Sullivan,

    This is not a study. This is a report of a poll. The authors certainly didn’t pose it as such, and I hope it was clear in my presentation that I don’t consider it a “study” either.

    You did refer to it as a paper twice so it is clear. My comment “but I still call it an interesting study of expert opinion and training.” is confusing but was not referring to an actual study, but the study of something (i.e. the study of law, or the study of specialist training/opinion).

    Notice the plural of “opinions” in the title of this post. You keep try to compare these with a singular opinion or, worse, an anecdote.

    I am quite aware of the plural as I used the term guesses several times.

    My point is that in Evidence Based Medicine, the quality of evidence of Expert Opinion is at the same level of quality of clinical experience (i.e. a practitioner reporting on Autistic regression after vaccination). Given that this paper is merely an aggregation of the attitudes of experts on a topic for which there is little data or experience, the quality of evidence doesn’t even reach the minimum level.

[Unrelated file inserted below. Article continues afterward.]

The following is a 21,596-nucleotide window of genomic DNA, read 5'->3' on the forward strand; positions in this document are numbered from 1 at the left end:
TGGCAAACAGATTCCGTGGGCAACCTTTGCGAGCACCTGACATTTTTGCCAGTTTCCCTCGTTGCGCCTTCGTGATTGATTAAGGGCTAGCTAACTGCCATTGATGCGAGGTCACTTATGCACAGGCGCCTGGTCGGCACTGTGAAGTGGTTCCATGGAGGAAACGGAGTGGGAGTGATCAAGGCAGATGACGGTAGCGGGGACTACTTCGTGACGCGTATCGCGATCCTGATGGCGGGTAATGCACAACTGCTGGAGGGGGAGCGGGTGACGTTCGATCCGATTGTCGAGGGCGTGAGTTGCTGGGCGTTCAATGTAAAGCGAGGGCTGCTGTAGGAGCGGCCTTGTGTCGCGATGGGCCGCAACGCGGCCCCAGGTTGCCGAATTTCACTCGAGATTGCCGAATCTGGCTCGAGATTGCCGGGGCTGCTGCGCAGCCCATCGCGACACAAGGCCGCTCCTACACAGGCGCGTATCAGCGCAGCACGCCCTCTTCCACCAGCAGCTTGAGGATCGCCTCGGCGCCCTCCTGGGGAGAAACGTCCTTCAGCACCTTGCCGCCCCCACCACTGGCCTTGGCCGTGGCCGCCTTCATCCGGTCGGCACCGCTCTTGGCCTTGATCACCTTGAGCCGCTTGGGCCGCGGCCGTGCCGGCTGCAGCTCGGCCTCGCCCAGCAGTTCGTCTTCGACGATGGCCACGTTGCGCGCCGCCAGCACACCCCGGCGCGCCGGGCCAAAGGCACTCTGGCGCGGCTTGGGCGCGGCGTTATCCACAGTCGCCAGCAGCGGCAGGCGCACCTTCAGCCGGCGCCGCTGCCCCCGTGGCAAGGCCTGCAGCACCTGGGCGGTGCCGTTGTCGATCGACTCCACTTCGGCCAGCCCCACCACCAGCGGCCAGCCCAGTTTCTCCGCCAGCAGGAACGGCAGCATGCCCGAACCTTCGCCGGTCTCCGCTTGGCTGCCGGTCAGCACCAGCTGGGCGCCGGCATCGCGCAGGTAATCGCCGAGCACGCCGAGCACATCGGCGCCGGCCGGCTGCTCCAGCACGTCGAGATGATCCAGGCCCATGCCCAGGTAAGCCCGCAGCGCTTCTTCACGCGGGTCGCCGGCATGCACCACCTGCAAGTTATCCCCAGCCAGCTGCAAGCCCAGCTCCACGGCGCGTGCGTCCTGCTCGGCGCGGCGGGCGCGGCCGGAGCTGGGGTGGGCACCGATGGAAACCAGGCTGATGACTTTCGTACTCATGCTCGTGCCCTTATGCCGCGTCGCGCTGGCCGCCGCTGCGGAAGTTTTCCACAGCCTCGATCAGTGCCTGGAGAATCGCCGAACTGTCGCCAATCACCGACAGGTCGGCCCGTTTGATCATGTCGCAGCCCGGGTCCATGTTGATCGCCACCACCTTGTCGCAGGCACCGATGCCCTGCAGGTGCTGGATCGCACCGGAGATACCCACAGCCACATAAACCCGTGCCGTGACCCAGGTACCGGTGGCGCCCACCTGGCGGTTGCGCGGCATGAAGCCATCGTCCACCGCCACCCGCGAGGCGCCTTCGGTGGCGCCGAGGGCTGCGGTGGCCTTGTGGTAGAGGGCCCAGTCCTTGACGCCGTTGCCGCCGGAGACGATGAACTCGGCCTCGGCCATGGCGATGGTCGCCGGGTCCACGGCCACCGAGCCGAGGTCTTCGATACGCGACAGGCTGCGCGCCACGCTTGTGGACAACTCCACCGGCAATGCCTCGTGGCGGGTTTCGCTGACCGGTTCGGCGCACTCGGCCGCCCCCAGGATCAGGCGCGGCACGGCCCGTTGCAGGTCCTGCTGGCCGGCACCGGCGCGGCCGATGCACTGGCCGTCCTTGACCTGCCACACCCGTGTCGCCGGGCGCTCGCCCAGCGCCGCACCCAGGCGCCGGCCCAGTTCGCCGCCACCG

12. Sullivan November 13, 2008 at 01:01 #

    Schwartz,

    A paper is not a study. I referred to it as a paper as it is in a journal. That does not make it a study.

    <blockquote cite="" >Now that is a false statement! You are implying that scientific consensus ranks higher in the evidentiary scale than actual evidence like clinical experience? Not at all. Scientific Consensus is a matter of attitude or opinion at a particular point in time. It has no scientific value without evidence, nor is it even part of the scientific method.

    Which–as you are likely aware–is a great argument for you to take to ARI/DAN! and all the people who rely on their opinions to state that vaccines cause autism without evidence.

    The difference here is that this paper relates the consensus opinion of basically all of the groups in the field of metabolic medicine.

    DAN! likes to pretend to have a consensus, but they tend to be self-selecting. If they were to poll all of the pediatricians and report those results, it would be much more informative than only polling their membership.

    Anyway, you comment is confusing. You are trying to paint this paper as somehow being a "scientific" consensus and that being less than a "clinical experience"? Did you miss the part where this is a report on clinical experiences? The vast majority of those polled were clinicians.

  13. alyric November 13, 2008 at 17:19 #